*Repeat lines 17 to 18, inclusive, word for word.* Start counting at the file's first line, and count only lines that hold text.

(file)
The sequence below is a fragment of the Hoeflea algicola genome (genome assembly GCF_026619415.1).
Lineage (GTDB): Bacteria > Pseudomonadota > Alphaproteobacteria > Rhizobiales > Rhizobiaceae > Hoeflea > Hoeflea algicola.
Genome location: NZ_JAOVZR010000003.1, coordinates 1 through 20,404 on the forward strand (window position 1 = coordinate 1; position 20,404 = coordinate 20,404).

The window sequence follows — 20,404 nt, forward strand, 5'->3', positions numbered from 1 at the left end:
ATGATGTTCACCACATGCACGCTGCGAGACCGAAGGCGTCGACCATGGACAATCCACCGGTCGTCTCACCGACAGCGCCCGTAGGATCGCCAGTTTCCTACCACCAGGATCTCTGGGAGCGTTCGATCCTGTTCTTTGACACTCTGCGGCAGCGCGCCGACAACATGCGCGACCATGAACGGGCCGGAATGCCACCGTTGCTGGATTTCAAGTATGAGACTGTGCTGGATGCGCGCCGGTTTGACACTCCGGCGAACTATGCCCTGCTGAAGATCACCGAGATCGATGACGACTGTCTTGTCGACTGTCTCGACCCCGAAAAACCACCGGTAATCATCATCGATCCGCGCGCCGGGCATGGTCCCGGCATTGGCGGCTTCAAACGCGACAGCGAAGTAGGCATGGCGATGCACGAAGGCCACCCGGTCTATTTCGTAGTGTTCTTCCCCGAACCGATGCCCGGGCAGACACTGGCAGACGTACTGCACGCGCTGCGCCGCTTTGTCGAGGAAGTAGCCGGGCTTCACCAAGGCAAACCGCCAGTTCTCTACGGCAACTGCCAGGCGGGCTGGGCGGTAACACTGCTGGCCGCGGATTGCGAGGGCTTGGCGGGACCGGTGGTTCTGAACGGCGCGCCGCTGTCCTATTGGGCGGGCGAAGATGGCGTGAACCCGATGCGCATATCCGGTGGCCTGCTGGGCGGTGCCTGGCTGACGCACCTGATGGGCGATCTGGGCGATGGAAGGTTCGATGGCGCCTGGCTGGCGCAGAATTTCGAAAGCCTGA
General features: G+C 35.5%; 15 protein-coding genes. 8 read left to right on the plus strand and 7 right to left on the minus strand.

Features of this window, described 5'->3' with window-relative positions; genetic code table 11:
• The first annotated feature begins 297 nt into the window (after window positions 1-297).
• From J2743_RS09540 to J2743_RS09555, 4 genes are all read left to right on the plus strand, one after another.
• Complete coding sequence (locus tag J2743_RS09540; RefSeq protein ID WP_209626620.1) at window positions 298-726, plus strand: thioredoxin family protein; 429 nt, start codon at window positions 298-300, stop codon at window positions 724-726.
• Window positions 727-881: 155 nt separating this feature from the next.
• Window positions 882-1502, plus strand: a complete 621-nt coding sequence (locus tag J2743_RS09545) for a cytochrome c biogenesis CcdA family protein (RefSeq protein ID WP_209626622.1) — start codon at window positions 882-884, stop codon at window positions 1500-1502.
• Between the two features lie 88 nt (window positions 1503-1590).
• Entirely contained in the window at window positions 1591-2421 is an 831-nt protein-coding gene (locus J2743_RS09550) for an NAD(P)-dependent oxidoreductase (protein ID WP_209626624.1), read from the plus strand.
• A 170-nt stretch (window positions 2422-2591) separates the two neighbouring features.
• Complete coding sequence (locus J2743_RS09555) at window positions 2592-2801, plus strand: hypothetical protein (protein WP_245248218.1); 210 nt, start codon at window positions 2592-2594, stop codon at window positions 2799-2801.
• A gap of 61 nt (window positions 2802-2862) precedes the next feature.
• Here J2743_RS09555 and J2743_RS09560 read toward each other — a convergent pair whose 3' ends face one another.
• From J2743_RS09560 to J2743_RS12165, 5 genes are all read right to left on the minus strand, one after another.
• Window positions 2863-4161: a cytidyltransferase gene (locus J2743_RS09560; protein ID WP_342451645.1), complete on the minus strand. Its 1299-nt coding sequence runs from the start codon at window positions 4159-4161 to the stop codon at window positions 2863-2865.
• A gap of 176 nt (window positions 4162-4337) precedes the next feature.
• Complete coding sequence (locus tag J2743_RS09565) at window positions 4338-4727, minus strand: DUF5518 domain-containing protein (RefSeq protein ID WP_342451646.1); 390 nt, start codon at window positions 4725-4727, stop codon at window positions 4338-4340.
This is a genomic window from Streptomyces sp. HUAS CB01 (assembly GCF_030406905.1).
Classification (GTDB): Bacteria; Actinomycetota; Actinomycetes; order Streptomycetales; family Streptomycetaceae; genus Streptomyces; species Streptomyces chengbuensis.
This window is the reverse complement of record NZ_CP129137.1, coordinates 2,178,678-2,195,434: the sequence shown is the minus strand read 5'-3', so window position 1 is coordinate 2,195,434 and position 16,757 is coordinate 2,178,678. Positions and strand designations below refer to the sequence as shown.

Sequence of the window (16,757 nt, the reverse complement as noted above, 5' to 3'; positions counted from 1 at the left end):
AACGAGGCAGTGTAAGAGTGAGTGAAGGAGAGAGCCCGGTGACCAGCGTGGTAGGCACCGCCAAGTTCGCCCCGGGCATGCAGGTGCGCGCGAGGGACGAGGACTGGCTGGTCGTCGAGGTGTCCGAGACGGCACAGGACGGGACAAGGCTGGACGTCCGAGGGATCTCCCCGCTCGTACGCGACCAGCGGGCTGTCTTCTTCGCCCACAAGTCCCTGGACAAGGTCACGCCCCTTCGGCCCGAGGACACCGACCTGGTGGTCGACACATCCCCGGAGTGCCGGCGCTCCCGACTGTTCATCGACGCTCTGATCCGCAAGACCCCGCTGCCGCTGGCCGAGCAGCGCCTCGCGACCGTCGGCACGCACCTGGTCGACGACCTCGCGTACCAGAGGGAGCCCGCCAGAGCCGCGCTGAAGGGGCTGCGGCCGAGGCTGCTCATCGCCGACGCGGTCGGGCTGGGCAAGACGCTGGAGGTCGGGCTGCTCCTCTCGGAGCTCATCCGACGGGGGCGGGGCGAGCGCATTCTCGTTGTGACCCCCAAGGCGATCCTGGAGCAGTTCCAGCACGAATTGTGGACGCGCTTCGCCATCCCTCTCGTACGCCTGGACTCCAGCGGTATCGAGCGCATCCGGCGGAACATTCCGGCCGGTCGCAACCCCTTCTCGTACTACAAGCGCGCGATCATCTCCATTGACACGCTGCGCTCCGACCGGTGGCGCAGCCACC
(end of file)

• A gap of 61 nt (window positions 2802-2862) precedes the next feature.
• Here J2743_RS09555 and J2743_RS09560 read toward each other — a convergent pair whose 3' ends face one another.